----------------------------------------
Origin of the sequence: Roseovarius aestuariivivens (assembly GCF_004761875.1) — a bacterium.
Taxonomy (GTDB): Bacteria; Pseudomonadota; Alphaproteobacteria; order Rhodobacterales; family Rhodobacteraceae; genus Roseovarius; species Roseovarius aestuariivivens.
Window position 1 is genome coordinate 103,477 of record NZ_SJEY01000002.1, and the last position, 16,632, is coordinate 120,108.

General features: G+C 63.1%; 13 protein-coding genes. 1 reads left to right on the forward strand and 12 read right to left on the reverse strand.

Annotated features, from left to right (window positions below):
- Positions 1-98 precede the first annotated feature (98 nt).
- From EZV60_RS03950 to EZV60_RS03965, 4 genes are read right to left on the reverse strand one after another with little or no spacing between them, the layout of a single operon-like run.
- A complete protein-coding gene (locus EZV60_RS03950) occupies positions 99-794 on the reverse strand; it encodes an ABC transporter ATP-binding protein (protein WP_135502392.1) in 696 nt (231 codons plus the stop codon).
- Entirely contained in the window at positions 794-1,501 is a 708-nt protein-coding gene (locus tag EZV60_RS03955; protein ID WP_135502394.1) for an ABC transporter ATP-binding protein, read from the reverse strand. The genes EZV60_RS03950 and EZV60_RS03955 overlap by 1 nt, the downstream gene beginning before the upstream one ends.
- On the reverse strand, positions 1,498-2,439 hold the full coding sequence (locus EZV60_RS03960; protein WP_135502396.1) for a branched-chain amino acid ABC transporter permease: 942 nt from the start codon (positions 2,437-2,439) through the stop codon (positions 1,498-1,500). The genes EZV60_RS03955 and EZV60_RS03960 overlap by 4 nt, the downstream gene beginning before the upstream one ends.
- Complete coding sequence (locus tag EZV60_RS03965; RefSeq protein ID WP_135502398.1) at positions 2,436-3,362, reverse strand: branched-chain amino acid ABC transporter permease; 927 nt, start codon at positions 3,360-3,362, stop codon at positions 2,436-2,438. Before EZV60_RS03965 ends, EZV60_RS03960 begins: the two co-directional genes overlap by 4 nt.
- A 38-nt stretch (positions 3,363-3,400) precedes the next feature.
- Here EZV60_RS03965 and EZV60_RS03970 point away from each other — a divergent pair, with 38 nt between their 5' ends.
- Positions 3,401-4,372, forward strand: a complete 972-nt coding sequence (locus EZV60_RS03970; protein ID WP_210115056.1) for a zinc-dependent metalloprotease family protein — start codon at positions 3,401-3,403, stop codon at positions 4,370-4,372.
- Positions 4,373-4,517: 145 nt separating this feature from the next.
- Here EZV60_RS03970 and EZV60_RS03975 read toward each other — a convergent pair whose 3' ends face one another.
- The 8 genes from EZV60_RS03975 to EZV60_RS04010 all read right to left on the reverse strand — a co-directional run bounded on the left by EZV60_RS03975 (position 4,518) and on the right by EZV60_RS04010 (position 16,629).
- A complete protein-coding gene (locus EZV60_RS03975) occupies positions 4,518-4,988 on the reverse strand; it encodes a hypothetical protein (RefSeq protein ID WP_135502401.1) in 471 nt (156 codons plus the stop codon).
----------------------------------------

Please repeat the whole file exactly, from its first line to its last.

Origin of the sequence: Roseovarius aestuariivivens (assembly GCF_004761875.1) — a bacterium.
Taxonomy (GTDB): Bacteria; Pseudomonadota; Alphaproteobacteria; order Rhodobacterales; family Rhodobacteraceae; genus Roseovarius; species Roseovarius aestuariivivens.
Window position 1 is genome coordinate 103,477 of record NZ_SJEY01000002.1, and the last position, 16,632, is coordinate 120,108.

General features: G+C 63.1%; 13 protein-coding genes. 1 reads left to right on the forward strand and 12 read right to left on the reverse strand.

Annotated features, from left to right (window positions below):
- Positions 1-98 precede the first annotated feature (98 nt).
- From EZV60_RS03950 to EZV60_RS03965, 4 genes are read right to left on the reverse strand one after another with little or no spacing between them, the layout of a single operon-like run.
- A complete protein-coding gene (locus EZV60_RS03950) occupies positions 99-794 on the reverse strand; it encodes an ABC transporter ATP-binding protein (protein WP_135502392.1) in 696 nt (231 codons plus the stop codon).
- Entirely contained in the window at positions 794-1,501 is a 708-nt protein-coding gene (locus tag EZV60_RS03955; protein ID WP_135502394.1) for an ABC transporter ATP-binding protein, read from the reverse strand. The genes EZV60_RS03950 and EZV60_RS03955 overlap by 1 nt, the downstream gene beginning before the upstream one ends.
- On the reverse strand, positions 1,498-2,439 hold the full coding sequence (locus EZV60_RS03960; protein WP_135502396.1) for a branched-chain amino acid ABC transporter permease: 942 nt from the start codon (positions 2,437-2,439) through the stop codon (positions 1,498-1,500). The genes EZV60_RS03955 and EZV60_RS03960 overlap by 4 nt, the downstream gene beginning before the upstream one ends.
- Complete coding sequence (locus tag EZV60_RS03965; RefSeq protein ID WP_135502398.1) at positions 2,436-3,362, reverse strand: branched-chain amino acid ABC transporter permease; 927 nt, start codon at positions 3,360-3,362, stop codon at positions 2,436-2,438. Before EZV60_RS03965 ends, EZV60_RS03960 begins: the two co-directional genes overlap by 4 nt.
- A 38-nt stretch (positions 3,363-3,400) precedes the next feature.
- Here EZV60_RS03965 and EZV60_RS03970 point away from each other — a divergent pair, with 38 nt between their 5' ends.
- Positions 3,401-4,372, forward strand: a complete 972-nt coding sequence (locus EZV60_RS03970; protein ID WP_210115056.1) for a zinc-dependent metalloprotease family protein — start codon at positions 3,401-3,403, stop codon at positions 4,370-4,372.
- Positions 4,373-4,517: 145 nt separating this feature from the next.
- Here EZV60_RS03970 and EZV60_RS03975 read toward each other — a convergent pair whose 3' ends face one another.
- The 8 genes from EZV60_RS03975 to EZV60_RS04010 all read right to left on the reverse strand — a co-directional run bounded on the left by EZV60_RS03975 (position 4,518) and on the right by EZV60_RS04010 (position 16,629).
- A complete protein-coding gene (locus EZV60_RS03975) occupies positions 4,518-4,988 on the reverse strand; it encodes a hypothetical protein (RefSeq protein ID WP_135502401.1) in 471 nt (156 codons plus the stop codon).